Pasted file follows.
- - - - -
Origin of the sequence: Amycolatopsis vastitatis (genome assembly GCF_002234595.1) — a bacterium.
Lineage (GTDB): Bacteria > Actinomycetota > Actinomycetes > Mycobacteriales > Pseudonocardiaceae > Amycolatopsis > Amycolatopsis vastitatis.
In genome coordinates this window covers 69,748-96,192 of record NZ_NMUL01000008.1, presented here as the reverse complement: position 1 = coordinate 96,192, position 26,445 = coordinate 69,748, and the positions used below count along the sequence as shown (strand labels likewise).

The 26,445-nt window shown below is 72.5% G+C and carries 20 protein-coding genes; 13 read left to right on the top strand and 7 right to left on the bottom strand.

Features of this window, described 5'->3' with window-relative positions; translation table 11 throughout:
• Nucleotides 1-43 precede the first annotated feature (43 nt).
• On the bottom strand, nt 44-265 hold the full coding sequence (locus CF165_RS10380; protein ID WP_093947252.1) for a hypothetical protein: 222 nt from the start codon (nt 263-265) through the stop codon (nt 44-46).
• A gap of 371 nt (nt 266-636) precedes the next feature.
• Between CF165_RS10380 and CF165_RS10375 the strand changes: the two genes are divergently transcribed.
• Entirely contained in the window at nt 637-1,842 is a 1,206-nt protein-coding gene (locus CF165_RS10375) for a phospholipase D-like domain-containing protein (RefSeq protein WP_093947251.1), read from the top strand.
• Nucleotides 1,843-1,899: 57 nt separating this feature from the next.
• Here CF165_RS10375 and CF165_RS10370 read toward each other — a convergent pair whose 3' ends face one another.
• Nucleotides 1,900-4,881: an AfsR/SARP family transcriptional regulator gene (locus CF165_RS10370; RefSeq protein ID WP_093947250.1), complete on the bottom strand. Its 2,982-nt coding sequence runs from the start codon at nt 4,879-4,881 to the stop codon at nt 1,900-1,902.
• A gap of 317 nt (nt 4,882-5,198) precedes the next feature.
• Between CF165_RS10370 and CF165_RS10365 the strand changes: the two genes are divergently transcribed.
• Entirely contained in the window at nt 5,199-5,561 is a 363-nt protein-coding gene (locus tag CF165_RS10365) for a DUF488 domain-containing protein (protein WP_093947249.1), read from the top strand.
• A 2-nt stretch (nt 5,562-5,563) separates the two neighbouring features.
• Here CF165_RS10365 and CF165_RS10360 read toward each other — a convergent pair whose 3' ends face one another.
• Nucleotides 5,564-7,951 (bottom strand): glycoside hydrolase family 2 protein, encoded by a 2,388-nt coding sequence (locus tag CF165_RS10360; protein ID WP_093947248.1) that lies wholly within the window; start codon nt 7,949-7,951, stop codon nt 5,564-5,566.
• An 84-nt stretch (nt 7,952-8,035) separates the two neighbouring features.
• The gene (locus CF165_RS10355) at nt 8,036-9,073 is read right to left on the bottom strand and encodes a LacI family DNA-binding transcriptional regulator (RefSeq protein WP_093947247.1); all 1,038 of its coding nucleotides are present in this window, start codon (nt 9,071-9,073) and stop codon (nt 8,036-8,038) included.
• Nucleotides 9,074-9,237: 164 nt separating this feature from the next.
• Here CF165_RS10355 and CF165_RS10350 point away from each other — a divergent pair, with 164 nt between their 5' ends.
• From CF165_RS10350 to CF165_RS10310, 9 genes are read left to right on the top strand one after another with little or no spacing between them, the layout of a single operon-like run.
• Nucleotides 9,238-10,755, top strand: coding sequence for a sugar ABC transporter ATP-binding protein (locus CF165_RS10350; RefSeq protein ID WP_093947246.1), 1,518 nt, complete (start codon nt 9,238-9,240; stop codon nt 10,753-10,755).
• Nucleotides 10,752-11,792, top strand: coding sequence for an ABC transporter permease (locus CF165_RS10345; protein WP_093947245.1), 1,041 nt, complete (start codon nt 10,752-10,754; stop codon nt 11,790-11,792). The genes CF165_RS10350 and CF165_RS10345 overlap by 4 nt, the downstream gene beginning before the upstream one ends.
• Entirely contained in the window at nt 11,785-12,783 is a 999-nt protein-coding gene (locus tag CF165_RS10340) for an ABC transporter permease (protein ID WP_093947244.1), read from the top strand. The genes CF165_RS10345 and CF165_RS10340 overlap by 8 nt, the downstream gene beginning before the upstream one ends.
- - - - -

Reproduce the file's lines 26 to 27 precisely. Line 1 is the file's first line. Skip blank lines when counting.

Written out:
• Nucleotides 10,752-11,792, top strand: coding sequence for an ABC transporter permease (locus CF165_RS10345; protein WP_093947245.1), 1,041 nt, complete (start codon nt 10,752-10,754; stop codon nt 11,790-11,792). The genes CF165_RS10350 and CF165_RS10345 overlap by 4 nt, the downstream gene beginning before the upstream one ends.
• Entirely contained in the window at nt 11,785-12,783 is a 999-nt protein-coding gene (locus tag CF165_RS10340) for an ABC transporter permease (protein ID WP_093947244.1), read from the top strand. The genes CF165_RS10345 and CF165_RS10340 overlap by 8 nt, the downstream gene beginning before the upstream one ends.